Dao acknowledges his second application for post-conviction relief was filed beyond the three-year period, but contends the failure of defense counsel to object to the felony-murder instructions submitted at trial, on the premise later adopted in Heemstra, qualifies as an exception to the time limitation in section 822.3.*fn2

The district court aptly considered this issue:

The problem with this argument is that it fails to acknowledge the line of cases that led up to Heemstra that would have alerted trial counsel that such an argument (the scope of predicate offenses under the felony-murder rule) was potentially viable. At the time of the underlying trial of the applicant's case, the issue of the validity of the felony-murder rule, as applied to predicate offenses such as willful injury, had already been analyzed by the Iowa Supreme Court on at least four prior occasions: State v. Beeman, 315 N.W.2d 770 (Iowa 1982); State v. Mayberry, 411 N.W.2d 677 (Iowa 1987); State v. Ragland, 420 N.W.2d 791 (Iowa 1988); and State v. Rhomberg, 516 N.W.2d 803 (Iowa 1994). The prior criticism of the felony-murder rule that was eventually adopted in Heemstra was equally available to counsel in the applicant's case during the three-year period established in § 822.3. Accordingly, this was a ground that could have been urged during this period.

We agree with the district court's conclusions. "Section 822.3 creates an exception for untimely filed applications if they are based on claims that 'could not' have been previously raised because they were not available." Wilkins, 522 N.W.2d at 824. It is clear that the contest of the integrity and applicability of the felony-murder rule was available as a viable attack on that rule at the time of Dao's trial in 1999, identified and measured by other cases that had raised this issue prior to Heemstra. See, e.g., State v. Escobedo, 573 N.W.2d 271, 279 (Iowa Ct. App. 1997); State v. Rhode, 503 N.W.2d 27, 40 (Iowa Ct. App. 1993); State v. Hughes, 457 N.W.2d 25, 28-29 (Iowa Ct. App. 1990).

We conclude Dao has not propounded "a ground of fact or law that could not have been raised within the applicable time period." See Iowa Code § 822.3. His application is untimely under the three-year time limitation found in the relevant code section.

B. Dao additionally contends that section 822.8 offers him relief for his failure to file within the statutory limitation. This section provides:

All grounds for relief available to an applicant under this chapter must be raised in the applicant's original, supplemental or amended application. Any ground finally adjudicated or not raised, or knowingly, voluntarily, and intelligently waived in the proceeding that resulted in the conviction or sentence, or in any other proceeding the applicant has taken to secure relief, may not be the basis for a subsequent application, unless the court finds a ground for relief asserted which for sufficient reason was not asserted or was inadequately raised in the original, supplemental, or amended application.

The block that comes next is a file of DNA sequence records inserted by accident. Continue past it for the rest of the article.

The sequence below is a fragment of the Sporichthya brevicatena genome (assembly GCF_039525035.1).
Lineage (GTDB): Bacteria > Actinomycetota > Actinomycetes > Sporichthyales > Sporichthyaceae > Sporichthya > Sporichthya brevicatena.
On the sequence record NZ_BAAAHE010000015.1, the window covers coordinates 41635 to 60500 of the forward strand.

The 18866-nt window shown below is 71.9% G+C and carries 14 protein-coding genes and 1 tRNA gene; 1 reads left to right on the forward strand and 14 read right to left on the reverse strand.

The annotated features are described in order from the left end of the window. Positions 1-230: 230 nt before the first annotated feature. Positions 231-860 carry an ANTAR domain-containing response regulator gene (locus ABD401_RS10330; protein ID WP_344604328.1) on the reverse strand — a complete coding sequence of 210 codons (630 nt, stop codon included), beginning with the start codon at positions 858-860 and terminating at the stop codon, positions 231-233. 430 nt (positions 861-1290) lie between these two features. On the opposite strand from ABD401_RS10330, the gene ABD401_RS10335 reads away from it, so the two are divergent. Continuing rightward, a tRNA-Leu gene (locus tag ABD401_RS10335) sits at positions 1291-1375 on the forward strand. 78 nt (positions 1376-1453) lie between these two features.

Iowa Code § 822.8.

Dao asserts the employment of the "sufficient reason" language in section 822.8 modifies the language in section 822.3, the latter only allowing an exception to the three-year time period for issues that "could not" have been raised within the applicable time period. Dao argues under section 822.8, an issue may be raised that would otherwise be untimely under section 822.3 if there is "sufficient reason" for the issue not to have been raised in a timely manner.

The Iowa Supreme Court has reasoned there is an essential and qualifying distinction between sections 822.3 and 822.8. Wilkins, 522 N.W.2d at 824. "Whereas the language of section 822.8 presumes a timely filed application for post-conviction relief and the prior availability of a claim, the language of section 822.3 clearly does not." Id. Thus, the "sufficient reason" language in section 822.8 only applies to post-conviction applications that are timely under section 822.3.

We affirm the decision of the district court dismissing Dao's second application for post-conviction relief as untimely.